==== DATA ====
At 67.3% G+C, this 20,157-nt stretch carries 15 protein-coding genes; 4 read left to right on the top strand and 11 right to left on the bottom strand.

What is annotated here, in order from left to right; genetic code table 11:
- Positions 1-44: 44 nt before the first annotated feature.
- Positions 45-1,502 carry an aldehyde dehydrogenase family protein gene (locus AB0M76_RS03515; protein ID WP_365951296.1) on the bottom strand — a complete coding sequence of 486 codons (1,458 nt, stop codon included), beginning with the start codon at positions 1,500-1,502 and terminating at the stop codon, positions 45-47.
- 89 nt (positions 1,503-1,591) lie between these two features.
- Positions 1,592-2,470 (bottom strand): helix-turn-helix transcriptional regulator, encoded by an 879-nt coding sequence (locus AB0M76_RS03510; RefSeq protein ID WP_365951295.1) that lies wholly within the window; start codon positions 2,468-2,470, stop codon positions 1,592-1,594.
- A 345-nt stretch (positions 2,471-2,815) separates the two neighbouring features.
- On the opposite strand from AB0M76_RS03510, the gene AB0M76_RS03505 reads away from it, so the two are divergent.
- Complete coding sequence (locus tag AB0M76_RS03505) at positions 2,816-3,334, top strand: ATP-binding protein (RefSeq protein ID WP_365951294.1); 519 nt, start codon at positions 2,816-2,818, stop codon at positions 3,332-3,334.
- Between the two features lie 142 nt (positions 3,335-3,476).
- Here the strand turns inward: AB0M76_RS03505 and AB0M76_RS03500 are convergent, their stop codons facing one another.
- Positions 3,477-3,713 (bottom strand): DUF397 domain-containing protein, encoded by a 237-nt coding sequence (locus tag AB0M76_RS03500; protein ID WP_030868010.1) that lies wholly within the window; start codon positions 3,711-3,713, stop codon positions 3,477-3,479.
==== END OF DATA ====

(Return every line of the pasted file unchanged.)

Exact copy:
At 67.3% G+C, this 20,157-nt stretch carries 15 protein-coding genes; 4 read left to right on the top strand and 11 right to left on the bottom strand.

What is annotated here, in order from left to right; genetic code table 11:
- Positions 1-44: 44 nt before the first annotated feature.
- Positions 45-1,502 carry an aldehyde dehydrogenase family protein gene (locus AB0M76_RS03515; protein ID WP_365951296.1) on the bottom strand — a complete coding sequence of 486 codons (1,458 nt, stop codon included), beginning with the start codon at positions 1,500-1,502 and terminating at the stop codon, positions 45-47.
- 89 nt (positions 1,503-1,591) lie between these two features.
- Positions 1,592-2,470 (bottom strand): helix-turn-helix transcriptional regulator, encoded by an 879-nt coding sequence (locus AB0M76_RS03510; RefSeq protein ID WP_365951295.1) that lies wholly within the window; start codon positions 2,468-2,470, stop codon positions 1,592-1,594.
- A 345-nt stretch (positions 2,471-2,815) separates the two neighbouring features.
- On the opposite strand from AB0M76_RS03510, the gene AB0M76_RS03505 reads away from it, so the two are divergent.
- Complete coding sequence (locus tag AB0M76_RS03505) at positions 2,816-3,334, top strand: ATP-binding protein (RefSeq protein ID WP_365951294.1); 519 nt, start codon at positions 2,816-2,818, stop codon at positions 3,332-3,334.
- Between the two features lie 142 nt (positions 3,335-3,476).
- Here the strand turns inward: AB0M76_RS03505 and AB0M76_RS03500 are convergent, their stop codons facing one another.
- Positions 3,477-3,713 (bottom strand): DUF397 domain-containing protein, encoded by a 237-nt coding sequence (locus tag AB0M76_RS03500; protein ID WP_030868010.1) that lies wholly within the window; start codon positions 3,711-3,713, stop codon positions 3,477-3,479.